‘Cheerful, Positive, Goal-Oriented’: Subhasri’s Friends Reminisce
Subhasri’s friends spoke about her being a passionate and happy person with whom they share some beautiful memories.
Video Editor: Mohd Irshad Alam
Cameraperson, Reporter: Smitha T K
A group of girls and boys huddled in the corner of the house, disbelieving and sorrowful. They composed themselves, picked a candle each and lit it in front of Subhasri’s photo. Ajay, one of her closest friends, sighed,
“I have nothing to say because I can’t believe she is no more. This shouldn’t have happened.”
23-year-old Subhasri was driving her scooter down Pallikarnai in Chennai when an illegal hoarding fell on her. She was subsequently thrown on the road, where a water tanker ran over her. The accident took place on Thursday, 12 September, at 2:30 pm.
Little did her parents – Ravi and Geetha – know that they had bid goodbye to their only child in the morning.
Subhasri studied Mechatronics at SRM University, passing out in 2018. She aspired to go to Australia for higher studies. She was a young entrepreneur as well, and ran her own skincare venture called ‘Cherbs Herbs’.
The Quint caught up with a few of her friends, all of whom talked about how cheerful and goal-driven Subhasri had been.
‘She Wanted to Be Many Things’
Happy; chirpy; goal-oriented; focused; helpful; loveable. That’s what all of Subhasri’s friends said about her.
Vishnu, who studied with her at SRM University, said he owes his degree to Subhasri.
“She was always very helpful. I know her very well because usually during the final semester exams, we used to call her at night and ask for important questions. And somehow she will always be right and that’s why we have degrees, to be honest.”Vishnu, Classmate & Friend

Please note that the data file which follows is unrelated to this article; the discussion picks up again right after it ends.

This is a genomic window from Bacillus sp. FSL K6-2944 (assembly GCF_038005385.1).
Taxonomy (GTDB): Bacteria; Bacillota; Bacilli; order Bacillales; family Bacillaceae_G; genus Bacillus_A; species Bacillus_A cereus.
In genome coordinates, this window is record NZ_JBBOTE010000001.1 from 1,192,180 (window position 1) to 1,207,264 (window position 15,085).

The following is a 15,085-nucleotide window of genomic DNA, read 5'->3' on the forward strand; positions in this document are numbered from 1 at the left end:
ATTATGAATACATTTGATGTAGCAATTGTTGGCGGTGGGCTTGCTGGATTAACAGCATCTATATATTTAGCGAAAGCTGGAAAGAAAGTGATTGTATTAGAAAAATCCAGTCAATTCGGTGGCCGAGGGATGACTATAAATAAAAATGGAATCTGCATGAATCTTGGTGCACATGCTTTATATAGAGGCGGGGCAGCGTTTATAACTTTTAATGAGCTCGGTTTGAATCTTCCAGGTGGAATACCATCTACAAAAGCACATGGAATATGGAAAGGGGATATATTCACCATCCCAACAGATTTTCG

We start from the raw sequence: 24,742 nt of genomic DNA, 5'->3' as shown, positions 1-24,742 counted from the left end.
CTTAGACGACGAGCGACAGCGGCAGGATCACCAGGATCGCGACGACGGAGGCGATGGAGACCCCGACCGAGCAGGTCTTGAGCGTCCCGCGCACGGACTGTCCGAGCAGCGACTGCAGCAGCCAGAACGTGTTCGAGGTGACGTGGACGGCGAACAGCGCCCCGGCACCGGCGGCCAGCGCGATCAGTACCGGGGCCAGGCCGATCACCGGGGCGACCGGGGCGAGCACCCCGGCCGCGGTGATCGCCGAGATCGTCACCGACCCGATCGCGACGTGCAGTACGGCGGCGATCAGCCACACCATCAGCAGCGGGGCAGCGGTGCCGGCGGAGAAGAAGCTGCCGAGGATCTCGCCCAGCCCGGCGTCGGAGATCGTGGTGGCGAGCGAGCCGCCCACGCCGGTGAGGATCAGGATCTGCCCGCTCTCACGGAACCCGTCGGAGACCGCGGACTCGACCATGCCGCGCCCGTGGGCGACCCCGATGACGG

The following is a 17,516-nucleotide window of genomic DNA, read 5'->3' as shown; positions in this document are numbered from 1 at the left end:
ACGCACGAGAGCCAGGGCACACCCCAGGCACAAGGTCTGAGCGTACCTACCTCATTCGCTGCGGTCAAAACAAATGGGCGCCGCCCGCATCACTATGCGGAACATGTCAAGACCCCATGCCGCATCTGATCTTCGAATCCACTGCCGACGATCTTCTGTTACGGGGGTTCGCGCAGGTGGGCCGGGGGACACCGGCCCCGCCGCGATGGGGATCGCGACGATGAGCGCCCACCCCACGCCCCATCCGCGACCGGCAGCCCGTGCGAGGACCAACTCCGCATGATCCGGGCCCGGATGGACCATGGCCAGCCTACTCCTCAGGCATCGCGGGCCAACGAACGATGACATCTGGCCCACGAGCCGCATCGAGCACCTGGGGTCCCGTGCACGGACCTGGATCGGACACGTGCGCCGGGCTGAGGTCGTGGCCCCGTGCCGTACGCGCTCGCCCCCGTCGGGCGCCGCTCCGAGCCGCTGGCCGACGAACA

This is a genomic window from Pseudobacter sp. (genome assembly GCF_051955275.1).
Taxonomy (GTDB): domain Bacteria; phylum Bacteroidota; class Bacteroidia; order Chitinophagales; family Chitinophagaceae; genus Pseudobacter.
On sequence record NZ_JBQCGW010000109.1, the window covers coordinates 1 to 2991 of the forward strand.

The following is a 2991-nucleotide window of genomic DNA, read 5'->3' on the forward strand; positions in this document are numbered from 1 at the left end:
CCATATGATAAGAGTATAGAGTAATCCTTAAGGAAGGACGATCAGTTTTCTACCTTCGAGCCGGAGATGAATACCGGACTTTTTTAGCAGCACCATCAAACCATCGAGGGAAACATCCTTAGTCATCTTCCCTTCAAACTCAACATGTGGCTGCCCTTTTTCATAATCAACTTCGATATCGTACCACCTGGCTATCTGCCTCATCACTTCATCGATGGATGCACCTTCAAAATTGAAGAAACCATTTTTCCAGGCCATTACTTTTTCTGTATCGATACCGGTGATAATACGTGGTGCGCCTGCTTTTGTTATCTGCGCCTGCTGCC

Siddhanathan remembered Subhasri as his first friend in college. “We used to talk a lot. Very lovable, talked to everybody. In SRM, we have students from different cultures and languages, and she will talk with an open heart to everybody. Very passionate about pursuing her studies... always wanted to score high and she had a dream which has now been shattered.”
Ajay was one of her closest friends and said that looking back, all he remembers are the ‘jolly times’ they shared. “We were best friends from the first year. She helped us out a lot in academics... We always talk in a very jolly way, but I can’t say a thing now because I am not able to believe this (sic).”
Vishnu said that one of the biggest blows regarding the incident is, “When we visited her parents yesterday, they said the only thing she wanted was to take care of her parents as she was an only child. But today...” he trailed off.
‘Full of Positivity’
Subhasri was loved for her radiant, positive personality. Hari recalled how she helped him believe in himself.
“Once when placements were going on, she was there with me in the group discussion and I was so negative about it that I was going to leave. She stopped me and said, ‘You have got a chance and so don’t leave it... You just might get selected. I didn’t leave that day, and later I got called for a job at that firm,” he said.